A decision making approach for resilience

Decision-making is an essential process in every organization and can be used as a proxy for the level of resilience and agility. There aren’t any right or wrong ways to decide and there are trade-offs involved in each approach.

For example, centralized decision-making processes lead to more coherent decisions at the cost of longer information flows and synchronization delays. If decisions are distributed and frequent, the organization might instead be more autonomous and responsive at the cost of process coherence. In both cases the downsides can be partially offset, e.g. by deploying information systems or by increasing the cultural coherence.

In our latest webinar on November 16th, called “A decision making approach for resilience”, continuing the series on ORGANIC agility topics, we explored Principle #2 and how to use a common and transparent framework for decision-making processes which adapts to each specific context.

Using the Cynefin framework as a guide, we have created a specialized approach to decision-making based on the Cynefin domains, separating out two processes, which are both critical for resilience:

  • Situational analysis: this is how the people making the decision perceive the context in which the decision needs to be made.
  • Decision-making: how the actual decision-making is carried out, based on the situational analysis.

Both parts of the decision-making process are critical for resilience. In order to quickly recover from failure and adapt to changing circumstances, the organization must have the ability to manage the trade-off between speed, risk, and anticipated consequences.

We explored how a situational analysis can be done, through both individual and group sense-making, and we provided an overview of possible decision-making based on context:

  • When the problem at hand is self-evident and doesn’t require specific knowledge or expertise, the organization must have defined policies, processes or tools in place, so that every employee knows when such constraints apply, either because they are common sense or because they are explicitly taught as part of the organization’s on-boarding process. The way to improve decision making in this context is to hold regular reviews of those policies and see if small changes can improve the quality of decisions. 
  • When some sort of expertise or analysis is necessary to make a decision, then the approach to decision making is to identify the experts in the specific domain, allow them to provide options (vetted through peer review) and then decide based on those options. To improve decision quality, multiple experts can collaborate, facilitated by a non-expert who can introduce naive questions, avoiding the risk of analysis paralysis and a limited expert point of view. If the experts cannot decide between multiple coherent options within a reasonable amount of time, we might follow into the next scenario.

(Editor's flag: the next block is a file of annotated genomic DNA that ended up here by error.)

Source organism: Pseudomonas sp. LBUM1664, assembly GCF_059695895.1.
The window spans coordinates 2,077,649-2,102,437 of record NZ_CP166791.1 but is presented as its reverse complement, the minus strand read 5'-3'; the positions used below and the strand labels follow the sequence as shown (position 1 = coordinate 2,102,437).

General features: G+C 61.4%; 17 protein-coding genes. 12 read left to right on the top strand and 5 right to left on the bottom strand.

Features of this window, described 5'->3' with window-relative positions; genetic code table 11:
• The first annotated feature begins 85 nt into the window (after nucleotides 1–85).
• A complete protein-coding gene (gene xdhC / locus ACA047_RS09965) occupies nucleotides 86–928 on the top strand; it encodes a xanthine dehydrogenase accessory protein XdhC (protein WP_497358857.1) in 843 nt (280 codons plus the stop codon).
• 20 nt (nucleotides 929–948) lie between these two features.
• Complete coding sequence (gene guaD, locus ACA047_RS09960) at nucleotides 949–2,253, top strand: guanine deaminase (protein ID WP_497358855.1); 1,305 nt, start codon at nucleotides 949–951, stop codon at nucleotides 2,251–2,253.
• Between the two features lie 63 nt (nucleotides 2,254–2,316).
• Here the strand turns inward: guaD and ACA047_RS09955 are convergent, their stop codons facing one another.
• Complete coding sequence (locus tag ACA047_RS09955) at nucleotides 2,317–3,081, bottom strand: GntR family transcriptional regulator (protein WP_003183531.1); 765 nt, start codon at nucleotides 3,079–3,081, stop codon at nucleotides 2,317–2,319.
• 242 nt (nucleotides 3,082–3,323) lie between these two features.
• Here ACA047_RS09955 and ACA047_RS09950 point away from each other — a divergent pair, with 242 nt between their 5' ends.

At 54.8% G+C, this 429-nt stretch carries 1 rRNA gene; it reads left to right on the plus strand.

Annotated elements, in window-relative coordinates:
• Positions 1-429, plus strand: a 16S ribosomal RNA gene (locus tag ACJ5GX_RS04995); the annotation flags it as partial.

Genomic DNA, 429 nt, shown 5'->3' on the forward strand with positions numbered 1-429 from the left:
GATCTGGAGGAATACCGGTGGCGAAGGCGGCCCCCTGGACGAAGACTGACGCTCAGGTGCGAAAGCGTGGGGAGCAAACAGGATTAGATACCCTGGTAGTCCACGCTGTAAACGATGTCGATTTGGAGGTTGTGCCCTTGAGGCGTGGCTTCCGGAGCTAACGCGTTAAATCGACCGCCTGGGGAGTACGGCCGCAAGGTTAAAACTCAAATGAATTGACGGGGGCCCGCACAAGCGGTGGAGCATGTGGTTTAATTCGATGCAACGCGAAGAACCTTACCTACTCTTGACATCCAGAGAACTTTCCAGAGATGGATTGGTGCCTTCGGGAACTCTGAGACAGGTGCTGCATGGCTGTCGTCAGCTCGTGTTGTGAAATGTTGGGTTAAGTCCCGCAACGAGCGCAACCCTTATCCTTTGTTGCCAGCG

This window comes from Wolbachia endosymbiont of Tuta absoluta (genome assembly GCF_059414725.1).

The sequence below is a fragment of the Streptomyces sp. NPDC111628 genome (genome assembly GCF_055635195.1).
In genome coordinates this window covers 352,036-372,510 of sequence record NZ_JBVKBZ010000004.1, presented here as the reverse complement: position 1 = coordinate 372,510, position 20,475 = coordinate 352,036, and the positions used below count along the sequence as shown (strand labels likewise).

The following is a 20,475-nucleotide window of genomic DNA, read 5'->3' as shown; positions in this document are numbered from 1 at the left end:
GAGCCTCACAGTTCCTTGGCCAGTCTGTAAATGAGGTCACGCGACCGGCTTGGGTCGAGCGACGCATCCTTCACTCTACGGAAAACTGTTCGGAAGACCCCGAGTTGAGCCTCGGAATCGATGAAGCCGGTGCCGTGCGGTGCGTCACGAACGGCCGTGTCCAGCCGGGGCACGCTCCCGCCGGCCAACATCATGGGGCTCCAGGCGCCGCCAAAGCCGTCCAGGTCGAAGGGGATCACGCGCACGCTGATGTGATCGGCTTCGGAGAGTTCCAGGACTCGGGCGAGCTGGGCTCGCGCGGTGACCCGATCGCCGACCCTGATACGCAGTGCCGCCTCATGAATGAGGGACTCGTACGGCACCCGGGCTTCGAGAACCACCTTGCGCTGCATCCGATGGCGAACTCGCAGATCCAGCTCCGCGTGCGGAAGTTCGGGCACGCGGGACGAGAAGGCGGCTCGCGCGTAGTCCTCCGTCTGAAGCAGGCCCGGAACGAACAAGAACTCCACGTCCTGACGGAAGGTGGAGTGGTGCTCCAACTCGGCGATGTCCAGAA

• When it is impossible to analyze a situation given the high level of volatility and uncertainty, then the approach to decision making is to run multiple parallel probes, in the hope that certain patterns will emerge that will help decision making. Under such conditions expertise doesn’t play a role, and in fact can hinder if experts cannot see beyond the scope of their expertise, and instead of exploring potential patterns they see every new input through their pre-existing mental models (to an expert in hammers every problem will be a nail).
  • When in a true crisis, it is impossible to analyze the situation, because the volatility is so high that even experimentation won’t help. The only way to proceed is to make decisions with authority as fast as possible. A bad decision is better than no decision at all, as it will create some constraints that will allow patterns to emerge in the system. We recognize such situations as chaotic and very energy-draining, but the presence of constraints and creation of coherence will allow us to move back into a context where experimentation is possible.

Last we discussed how organizational Archetypes can influence the way these decision making patterns are implemented in practice.

 

If you want to know more, you are welcome to join one of our upcoming trainings ORGANIC agility Foundation valid for Certified Agile Leadership – Essentials, Teams & Organizations

  • 08 – 11 February 2021
  • 06 – 09 April 2021
  • There is a BLACK FRIDAY discount valid until 27.11.2020

 

 

You are also welcome to have a look at our book ORGANIC agility Foundations: Leadership and Organization!

 

 

The recording is available online. Feel free to watch it again and share with your network. It is also available on YouTube.

 

Below you will find the slides, with some further content. Please also feel free to share the slides around.

 

Connect with us on social media, to stay updated with blogs, webinars, training and other events which support your learning journey 🙂 We hope to see you in the webinar regarding Principle #3 in January

From here you can check out post and upcoming webinars! The list is updated frequently.

 

Have a great week everyone!

Content By Blog – agile42

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